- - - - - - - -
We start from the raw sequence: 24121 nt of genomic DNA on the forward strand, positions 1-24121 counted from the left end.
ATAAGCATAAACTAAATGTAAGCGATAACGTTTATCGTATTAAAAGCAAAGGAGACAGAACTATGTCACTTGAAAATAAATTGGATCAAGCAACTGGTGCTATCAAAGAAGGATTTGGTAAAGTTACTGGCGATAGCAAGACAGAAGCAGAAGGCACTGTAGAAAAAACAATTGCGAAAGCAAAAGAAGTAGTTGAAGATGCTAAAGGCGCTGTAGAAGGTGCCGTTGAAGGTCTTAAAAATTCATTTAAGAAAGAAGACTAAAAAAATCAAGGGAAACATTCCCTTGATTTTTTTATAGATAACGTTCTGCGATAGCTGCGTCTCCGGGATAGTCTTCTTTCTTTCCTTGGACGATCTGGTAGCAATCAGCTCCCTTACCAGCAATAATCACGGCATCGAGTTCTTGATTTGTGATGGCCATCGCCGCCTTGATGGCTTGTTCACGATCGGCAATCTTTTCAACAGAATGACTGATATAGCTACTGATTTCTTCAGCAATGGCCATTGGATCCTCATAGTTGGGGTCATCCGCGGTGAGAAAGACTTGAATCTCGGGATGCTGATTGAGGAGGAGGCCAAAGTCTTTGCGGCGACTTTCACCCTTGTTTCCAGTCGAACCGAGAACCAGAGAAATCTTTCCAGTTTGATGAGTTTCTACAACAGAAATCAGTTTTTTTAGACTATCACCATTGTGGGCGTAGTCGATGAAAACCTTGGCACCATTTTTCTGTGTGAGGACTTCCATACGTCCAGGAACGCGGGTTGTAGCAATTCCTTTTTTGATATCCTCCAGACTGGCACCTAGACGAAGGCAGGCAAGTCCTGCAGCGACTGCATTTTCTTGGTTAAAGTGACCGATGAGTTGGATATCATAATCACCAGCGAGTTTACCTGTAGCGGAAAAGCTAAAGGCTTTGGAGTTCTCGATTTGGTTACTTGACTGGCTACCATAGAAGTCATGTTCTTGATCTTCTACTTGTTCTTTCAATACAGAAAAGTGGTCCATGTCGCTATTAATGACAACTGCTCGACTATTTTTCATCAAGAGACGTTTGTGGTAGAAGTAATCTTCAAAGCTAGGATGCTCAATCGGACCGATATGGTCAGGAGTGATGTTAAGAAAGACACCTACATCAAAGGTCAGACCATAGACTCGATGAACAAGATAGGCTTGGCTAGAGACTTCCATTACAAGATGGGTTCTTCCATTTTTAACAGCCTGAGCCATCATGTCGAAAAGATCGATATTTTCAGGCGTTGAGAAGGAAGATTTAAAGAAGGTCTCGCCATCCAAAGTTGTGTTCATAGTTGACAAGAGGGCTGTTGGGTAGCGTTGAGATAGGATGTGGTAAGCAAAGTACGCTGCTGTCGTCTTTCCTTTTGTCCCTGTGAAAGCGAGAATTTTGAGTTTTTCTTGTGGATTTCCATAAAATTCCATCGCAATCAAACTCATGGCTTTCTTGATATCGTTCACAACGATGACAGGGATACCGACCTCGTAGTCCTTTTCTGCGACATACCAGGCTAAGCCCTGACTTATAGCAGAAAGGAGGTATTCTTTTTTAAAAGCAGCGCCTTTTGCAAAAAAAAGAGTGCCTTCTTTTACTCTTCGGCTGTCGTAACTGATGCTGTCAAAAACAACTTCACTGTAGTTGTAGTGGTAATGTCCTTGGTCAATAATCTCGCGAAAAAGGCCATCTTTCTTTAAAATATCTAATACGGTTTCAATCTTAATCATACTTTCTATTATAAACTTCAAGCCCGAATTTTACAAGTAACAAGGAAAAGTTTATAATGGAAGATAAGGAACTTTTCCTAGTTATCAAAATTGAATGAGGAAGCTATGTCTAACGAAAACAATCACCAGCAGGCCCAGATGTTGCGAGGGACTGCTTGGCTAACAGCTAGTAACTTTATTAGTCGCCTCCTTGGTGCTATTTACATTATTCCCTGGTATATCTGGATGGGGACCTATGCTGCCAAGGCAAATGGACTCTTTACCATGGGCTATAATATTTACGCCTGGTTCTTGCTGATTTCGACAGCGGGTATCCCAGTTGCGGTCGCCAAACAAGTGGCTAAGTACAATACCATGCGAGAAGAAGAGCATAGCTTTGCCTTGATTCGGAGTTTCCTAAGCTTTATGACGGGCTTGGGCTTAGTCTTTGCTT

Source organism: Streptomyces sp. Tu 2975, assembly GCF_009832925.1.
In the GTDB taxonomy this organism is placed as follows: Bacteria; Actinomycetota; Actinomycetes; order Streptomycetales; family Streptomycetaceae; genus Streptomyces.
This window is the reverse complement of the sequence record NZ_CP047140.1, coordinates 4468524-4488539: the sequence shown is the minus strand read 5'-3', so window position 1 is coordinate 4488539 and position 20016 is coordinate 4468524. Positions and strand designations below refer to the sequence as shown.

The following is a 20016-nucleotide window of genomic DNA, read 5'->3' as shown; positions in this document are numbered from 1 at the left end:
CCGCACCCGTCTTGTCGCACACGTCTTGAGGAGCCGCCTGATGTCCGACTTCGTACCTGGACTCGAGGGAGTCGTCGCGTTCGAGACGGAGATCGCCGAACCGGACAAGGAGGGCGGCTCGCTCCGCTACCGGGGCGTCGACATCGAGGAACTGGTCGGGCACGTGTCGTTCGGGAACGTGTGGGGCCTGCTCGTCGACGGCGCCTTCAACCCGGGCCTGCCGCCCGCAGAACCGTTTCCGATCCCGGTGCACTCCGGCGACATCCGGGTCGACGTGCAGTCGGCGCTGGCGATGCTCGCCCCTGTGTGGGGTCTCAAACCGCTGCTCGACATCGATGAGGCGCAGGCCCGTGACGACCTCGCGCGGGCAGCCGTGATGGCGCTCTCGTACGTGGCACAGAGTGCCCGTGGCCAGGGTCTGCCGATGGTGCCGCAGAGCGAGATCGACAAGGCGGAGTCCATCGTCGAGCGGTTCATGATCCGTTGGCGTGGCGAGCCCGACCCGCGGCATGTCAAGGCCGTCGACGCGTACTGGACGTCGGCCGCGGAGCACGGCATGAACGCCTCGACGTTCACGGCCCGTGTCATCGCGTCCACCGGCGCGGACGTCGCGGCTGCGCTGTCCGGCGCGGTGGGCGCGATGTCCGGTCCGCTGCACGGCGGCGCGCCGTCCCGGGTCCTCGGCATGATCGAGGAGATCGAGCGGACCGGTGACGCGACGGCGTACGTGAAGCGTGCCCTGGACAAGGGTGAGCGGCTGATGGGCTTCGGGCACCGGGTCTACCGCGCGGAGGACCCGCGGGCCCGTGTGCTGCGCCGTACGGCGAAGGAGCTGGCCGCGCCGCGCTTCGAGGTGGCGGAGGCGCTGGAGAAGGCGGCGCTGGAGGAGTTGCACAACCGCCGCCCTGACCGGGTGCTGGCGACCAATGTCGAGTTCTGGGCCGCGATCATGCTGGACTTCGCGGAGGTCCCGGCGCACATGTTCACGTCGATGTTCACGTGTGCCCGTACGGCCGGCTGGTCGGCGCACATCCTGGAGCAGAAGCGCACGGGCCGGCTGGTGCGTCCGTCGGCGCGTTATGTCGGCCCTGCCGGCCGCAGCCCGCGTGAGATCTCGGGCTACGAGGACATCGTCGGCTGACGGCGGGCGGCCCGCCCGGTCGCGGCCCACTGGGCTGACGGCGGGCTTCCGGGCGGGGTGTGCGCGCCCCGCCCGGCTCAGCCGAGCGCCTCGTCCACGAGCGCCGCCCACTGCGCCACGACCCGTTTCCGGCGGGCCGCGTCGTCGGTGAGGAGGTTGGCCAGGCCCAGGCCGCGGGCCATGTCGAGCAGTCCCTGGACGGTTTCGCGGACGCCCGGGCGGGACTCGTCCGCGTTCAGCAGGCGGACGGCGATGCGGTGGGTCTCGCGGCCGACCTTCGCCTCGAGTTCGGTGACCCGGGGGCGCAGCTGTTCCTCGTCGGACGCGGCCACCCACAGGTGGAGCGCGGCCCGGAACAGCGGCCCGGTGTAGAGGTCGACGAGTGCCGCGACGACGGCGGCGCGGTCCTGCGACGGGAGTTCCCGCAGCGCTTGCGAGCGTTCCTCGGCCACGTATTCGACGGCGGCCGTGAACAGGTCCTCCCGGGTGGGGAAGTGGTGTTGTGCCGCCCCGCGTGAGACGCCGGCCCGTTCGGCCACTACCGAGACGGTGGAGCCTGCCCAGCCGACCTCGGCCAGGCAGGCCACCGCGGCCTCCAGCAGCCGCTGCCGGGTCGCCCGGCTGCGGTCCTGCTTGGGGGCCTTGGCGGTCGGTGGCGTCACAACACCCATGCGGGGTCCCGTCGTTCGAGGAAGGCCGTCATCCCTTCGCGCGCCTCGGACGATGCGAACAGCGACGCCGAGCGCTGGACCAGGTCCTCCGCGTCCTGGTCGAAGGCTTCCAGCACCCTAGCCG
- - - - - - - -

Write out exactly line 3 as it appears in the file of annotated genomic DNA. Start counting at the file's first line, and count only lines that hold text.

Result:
Source organism: Streptomyces sp. Tu 2975, assembly GCF_009832925.1.